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Wednesday, December 5, 2012

Awesome Ghosts of Holidays Past

Neither Teri nor I are very sentimental people by nature.  I don't even make excuses for myself around it any more and Teri is the quickest person to pack up, discard and give away of anyone I have ever known.  This tendency to live in the present, however, does not mean we don't have attachments, memories and ghosts--and this is the time of year when a flurry of memories whirls around us.

Here's my confession: I have not saved every piece of schoolwork or homemade ornament my kids made while growing up.  I have a few--representations, if you will--and they suffice.  I've given back many items to the kids so they can have, cherish or not, depending on what matters to them. Besides, for me, the ghosts and memories aren't really in items or things--they are more in smells, recipes, activities, and stories.  Teri and I find ourselves doing a whole lot of story-telling this time of year--remembering benchmarks, comparing childhood experiences, and thinking about holidays that have come and gone.

For me, the best Christmas is always the one that is going down right now--everything else seems shadows or rickety drift boats floating off in the distance.  That does not, however, stop us from remembering people who are no longer with us; versions of our kids that pop up in stories of certain times and places; or versions of ourselves we've said good bye to long ago.  I think this is one of the reasons Charles Dickens' A Christmas Carol has stood the test of time and still rings true with so many people; we all have whole lifetimes we've lived and people we used to be and this time of year gives us full on permission to revisit, re-tell and repent.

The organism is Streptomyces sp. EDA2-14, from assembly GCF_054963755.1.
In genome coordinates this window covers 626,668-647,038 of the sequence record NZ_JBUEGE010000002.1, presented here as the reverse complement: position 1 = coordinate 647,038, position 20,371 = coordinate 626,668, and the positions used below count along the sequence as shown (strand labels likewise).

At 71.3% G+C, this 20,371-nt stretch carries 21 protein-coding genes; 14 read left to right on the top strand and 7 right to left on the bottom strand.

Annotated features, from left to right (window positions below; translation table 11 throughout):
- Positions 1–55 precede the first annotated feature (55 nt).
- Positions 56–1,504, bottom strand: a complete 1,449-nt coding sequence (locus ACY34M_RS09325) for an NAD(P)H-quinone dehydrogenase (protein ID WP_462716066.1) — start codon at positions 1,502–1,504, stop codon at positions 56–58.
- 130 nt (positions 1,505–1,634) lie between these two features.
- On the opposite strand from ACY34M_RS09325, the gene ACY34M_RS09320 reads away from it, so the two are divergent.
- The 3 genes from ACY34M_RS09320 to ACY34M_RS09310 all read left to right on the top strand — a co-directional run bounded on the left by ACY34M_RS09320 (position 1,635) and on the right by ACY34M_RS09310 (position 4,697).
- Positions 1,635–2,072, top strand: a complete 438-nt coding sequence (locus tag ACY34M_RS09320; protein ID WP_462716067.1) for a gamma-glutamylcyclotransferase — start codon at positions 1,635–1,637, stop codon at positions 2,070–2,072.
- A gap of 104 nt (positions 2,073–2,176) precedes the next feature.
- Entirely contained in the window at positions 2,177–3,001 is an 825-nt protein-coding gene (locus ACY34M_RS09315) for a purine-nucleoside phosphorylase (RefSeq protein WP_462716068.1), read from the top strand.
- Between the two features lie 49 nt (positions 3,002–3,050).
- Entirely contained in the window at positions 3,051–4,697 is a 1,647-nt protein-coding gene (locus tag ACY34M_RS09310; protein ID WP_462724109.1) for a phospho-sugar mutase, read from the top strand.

The ghosts come and go--they wander in and out of the kitchen while I am making Russian teacakes or stirring up the zillionth cup of hot cocoa; they slide across the floor when I unwrap the set of colorful Nutcracker ornaments three school-age kids and I got in the lobby during intermission at one of the many performances of the Nutcracker ballet we attended; they slosh across the backyard in the plump, green mist of a Pacific Northwest December; and they gyrate through the air while Burl Ives sings "Have a Holly, Jolly Christmas"...

These ghosts mean well, but they are not always welcome.  It can be hard to reconcile my 3-year-old son, Stuart, dressed as a pirate-superhero-ballerina with the tall, thin, soft-spoken and stoic young man he is now.  Thoughts of my grandparents dressed up for the annual Christmas party at the Elks club in all their polyester finery are bittersweet. Memories of sad Christmases--deaths, loss and loneliness--remind us even more of the attachments we have made and lost.

There is something about these short, dark days and the need to light them up with candles, twinkle lights and the burning of the home fires that all goes hand-in-hand with the dance of the mid-winter ghosts. If we allow ourselves to settle in to the darkness and the cold damp, it is tailor-made for waltzing with memories, sharing our stories and giving in to the soul-healing rituals of bringing ourselves solidly into the present. There is no where else I'd rather be than right here, right now, and the Christmas ghosts help to remind me how I got here.

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